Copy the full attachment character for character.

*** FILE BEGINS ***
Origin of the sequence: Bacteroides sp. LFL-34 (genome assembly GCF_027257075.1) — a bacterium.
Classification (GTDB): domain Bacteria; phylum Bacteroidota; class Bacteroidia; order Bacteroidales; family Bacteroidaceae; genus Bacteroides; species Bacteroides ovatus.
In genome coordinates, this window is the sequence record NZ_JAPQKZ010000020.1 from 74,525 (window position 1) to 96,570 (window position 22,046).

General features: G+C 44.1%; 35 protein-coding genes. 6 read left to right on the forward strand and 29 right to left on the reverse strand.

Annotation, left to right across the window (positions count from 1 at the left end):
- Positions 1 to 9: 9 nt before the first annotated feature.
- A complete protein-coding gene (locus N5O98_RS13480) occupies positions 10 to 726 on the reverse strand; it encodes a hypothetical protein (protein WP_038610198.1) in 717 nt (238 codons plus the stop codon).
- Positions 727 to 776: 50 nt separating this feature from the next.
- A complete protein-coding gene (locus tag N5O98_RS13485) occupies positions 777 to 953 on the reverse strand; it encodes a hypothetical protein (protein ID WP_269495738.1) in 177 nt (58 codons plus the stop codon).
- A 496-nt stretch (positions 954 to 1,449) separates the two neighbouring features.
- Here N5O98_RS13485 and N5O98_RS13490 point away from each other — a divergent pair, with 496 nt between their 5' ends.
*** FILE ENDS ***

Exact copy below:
Origin of the sequence: Bacteroides sp. LFL-34 (genome assembly GCF_027257075.1) — a bacterium.
Classification (GTDB): domain Bacteria; phylum Bacteroidota; class Bacteroidia; order Bacteroidales; family Bacteroidaceae; genus Bacteroides; species Bacteroides ovatus.
In genome coordinates, this window is the sequence record NZ_JAPQKZ010000020.1 from 74,525 (window position 1) to 96,570 (window position 22,046).

General features: G+C 44.1%; 35 protein-coding genes. 6 read left to right on the forward strand and 29 right to left on the reverse strand.

Annotation, left to right across the window (positions count from 1 at the left end):
- Positions 1 to 9: 9 nt before the first annotated feature.
- A complete protein-coding gene (locus N5O98_RS13480) occupies positions 10 to 726 on the reverse strand; it encodes a hypothetical protein (protein WP_038610198.1) in 717 nt (238 codons plus the stop codon).
- Positions 727 to 776: 50 nt separating this feature from the next.
- A complete protein-coding gene (locus tag N5O98_RS13485) occupies positions 777 to 953 on the reverse strand; it encodes a hypothetical protein (protein ID WP_269495738.1) in 177 nt (58 codons plus the stop codon).
- A 496-nt stretch (positions 954 to 1,449) separates the two neighbouring features.
- Here N5O98_RS13485 and N5O98_RS13490 point away from each other — a divergent pair, with 496 nt between their 5' ends.